If you’re like the majority of Americans, you probably have a vacation on the horizon this summer. Though staying healthy while traveling is important, it’s not always easy. An average of 20 percent of plane passengers reported respiratory infections within five to seven days of flying, according to research from the Journal of the American Medical Association.
Those respiratory infections (see: the common cold and the flu) are unfortunately far from the only ailments you might encounter while traveling this season (or anytime throughout the year). Read on for expert-recommended tips for staying healthy while traveling.
Before you leave, bulk up on fresh foods.
You’re excited because your trip is finally in sight. But don’t let your diet go crazy in the days leading up to your departure. “This is not the time to start partying and not take good care of yourself,” say Tammy Lykatos Shames, R.D.N., and Lyssie Lykatos, R.D.N., the registered dietitian nutritionists also known as The Nutrition Twins. “Instead, focus on eating wholesome foods like fruits, veggies, lean protein options, whole grains, and beans. [These] all contain disease-fighting nutrients.”
Stick to plain water when the beverage cart comes rolling down the airplane aisle, suggests Lykatos Shames. Soda won’t help keep you hydrated. Opting for alcohol puts an additional strain on the body, which can wind up lowering your immunity. For staying healthy while traveling (and for the entire trip) she recommends aiming to drink at least eight to 16 ounces of water with meals. Additionally, drink a cup or more between meals to keep your energy levels high and immune system strong.
Both on the plane and once you’ve reached your destination, it’s a good idea to put a cap on how much booze you plan to consume, says Lykatos. “Less alcohol means less tax for the body, as you’re not demanding so much from it to help detoxify the alcohol,” she explains. “Limiting how much you drink will help to keep your immune system healthy.”
Load up on fruits and veggies.
“All travel brings changes in diet that can result in stress. [This] causes your body to use more nutrients from healthy foods like fruits, veggies, and whole grains,” says Lykatos. “Replacing them is the key [to] staying healthy. If you don’t eat right, you’ll easily succumb to viruses and germs that are lurking on planes and elsewhere.” Boost your intake of nutritious foods and you’ll boost your immunity, too. Look out for ways to add fruits and vegetables into your diet throughout your trip. Swap fries for a salad at restaurants. Grab any free fruit your hotel might leave around for guests so you always have a healthy snack on hand.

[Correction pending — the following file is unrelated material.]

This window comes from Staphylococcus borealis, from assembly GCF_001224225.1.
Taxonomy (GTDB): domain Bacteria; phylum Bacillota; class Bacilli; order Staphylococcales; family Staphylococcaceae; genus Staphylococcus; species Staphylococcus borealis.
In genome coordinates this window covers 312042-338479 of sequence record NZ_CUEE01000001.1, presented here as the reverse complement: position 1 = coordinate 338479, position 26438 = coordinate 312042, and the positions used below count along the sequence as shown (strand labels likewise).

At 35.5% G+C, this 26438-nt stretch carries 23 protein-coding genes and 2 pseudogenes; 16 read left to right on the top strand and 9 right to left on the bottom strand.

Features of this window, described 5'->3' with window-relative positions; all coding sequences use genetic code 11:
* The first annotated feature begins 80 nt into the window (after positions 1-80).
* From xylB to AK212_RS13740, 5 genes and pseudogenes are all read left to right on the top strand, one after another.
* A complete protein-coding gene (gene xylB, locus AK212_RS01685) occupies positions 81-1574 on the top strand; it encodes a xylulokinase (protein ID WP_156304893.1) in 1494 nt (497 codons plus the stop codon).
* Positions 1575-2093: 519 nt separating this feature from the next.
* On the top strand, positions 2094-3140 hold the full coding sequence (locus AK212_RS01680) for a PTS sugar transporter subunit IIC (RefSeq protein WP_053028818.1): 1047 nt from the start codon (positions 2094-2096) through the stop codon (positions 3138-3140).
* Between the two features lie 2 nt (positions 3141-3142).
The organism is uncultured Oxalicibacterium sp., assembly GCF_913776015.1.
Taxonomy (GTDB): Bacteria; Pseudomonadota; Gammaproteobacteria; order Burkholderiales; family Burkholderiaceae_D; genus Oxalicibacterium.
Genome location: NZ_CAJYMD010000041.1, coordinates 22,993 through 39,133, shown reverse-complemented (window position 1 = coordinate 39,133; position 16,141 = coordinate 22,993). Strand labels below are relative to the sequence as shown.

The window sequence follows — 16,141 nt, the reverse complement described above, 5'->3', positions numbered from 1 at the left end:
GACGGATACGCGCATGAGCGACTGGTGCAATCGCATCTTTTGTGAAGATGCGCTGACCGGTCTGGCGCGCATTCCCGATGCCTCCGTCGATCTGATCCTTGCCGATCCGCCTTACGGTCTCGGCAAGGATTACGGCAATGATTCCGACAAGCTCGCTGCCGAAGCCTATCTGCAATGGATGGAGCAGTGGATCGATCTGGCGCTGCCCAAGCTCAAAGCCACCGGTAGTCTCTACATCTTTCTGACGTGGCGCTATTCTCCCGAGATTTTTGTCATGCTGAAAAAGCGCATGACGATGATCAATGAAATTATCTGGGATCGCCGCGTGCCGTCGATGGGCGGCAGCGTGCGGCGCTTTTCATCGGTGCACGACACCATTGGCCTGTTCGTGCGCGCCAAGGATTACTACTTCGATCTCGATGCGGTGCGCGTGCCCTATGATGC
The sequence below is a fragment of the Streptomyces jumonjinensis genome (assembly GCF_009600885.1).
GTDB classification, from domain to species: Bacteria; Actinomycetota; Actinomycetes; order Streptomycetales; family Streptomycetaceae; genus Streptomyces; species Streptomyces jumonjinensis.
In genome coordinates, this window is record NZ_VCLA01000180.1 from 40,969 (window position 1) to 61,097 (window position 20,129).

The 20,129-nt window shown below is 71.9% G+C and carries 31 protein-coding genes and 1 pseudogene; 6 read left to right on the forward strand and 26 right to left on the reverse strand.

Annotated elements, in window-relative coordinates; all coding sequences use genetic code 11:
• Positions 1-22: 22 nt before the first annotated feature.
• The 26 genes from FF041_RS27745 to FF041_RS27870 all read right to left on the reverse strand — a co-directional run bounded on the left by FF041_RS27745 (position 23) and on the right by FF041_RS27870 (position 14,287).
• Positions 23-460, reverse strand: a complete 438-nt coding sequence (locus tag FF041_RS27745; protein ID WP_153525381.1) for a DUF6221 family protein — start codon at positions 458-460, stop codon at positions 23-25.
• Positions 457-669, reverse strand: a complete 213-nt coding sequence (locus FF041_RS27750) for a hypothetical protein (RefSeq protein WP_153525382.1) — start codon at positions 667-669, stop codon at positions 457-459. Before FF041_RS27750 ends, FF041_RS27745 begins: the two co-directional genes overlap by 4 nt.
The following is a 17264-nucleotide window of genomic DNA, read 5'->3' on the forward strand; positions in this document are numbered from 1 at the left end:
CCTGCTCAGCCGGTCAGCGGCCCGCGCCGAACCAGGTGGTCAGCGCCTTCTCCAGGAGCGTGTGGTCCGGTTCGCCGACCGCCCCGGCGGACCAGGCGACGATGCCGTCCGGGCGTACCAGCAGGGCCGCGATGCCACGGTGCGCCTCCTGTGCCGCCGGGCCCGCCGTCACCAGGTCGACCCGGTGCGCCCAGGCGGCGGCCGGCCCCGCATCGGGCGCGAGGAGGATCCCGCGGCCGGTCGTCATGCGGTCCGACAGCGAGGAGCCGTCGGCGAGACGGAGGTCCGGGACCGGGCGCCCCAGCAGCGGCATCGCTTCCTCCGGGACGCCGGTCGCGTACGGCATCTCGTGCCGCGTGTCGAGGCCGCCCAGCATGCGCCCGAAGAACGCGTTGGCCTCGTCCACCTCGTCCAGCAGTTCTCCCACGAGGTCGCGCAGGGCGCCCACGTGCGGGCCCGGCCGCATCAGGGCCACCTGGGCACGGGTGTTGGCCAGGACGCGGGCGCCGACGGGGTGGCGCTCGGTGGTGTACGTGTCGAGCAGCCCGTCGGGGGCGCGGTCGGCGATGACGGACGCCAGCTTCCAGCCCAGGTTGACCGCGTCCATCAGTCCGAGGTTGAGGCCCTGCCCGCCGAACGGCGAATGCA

Forgo fatty foods.
Yes, you’re on vacation and want to indulge in your favorite foods—and you should! But, while in route, put some thought into your meal choices and turn down some temptations. Avoid fried and fatty foods that are known to upset your gastrointestinal tract (GI). Your digestive system may already be undergoing some kind of turmoil simply because you’re away from home. So, by all means, enjoy the cuisine of whatever country you’re visiting, but stay mindful of how your stomach is feeling each day.
Wash your hands often.
It might seem straightforward, but this tip can’t be stressed enough for staying healthy while traveling. Studies have found that frequent washing can prevent a third of diarrhea cases and 20 percent of all respiratory infections. Sudsing up can help you avoid bacteria like salmonella and E. coli. These can land you with major GI issues (and worse), according to the CDC. You’ll also sidestep germs left from a sneeze or other sources that cause the common cold and other illness that can wreck your trip.
In addition to that, consider the health of those around you. Carry antibacterial wipes with you and wipe down especially germy areas, such as your seat on an airplane and your hotel room surfaces. You never know what kinds of sicknesses others unintentionally left in their wake.
Catch some Z’s.
Vacation is a time for rest and play. Just make sure that you don’t skimp on the former. In one study published in the journal Sleep, people who averaged less than six hours of sleep per night for just one week were more than four times as likely to contract a common cold than people who snoozed more than seven hours. If your body is thrown off from a time-zone difference, give it a nudge in the right direction. Try popping a melatonin pill your first night or two in your new destination. This will help prepare your body to wind down at a different time than usual. And get ready to rest easy.
Our health isn’t always the first thing we think about when traveling, but there’s nothing worse than coming home from vacation with a nasty cold. Be mindful of your body’s needs and do what you can to stay healthy while traveling.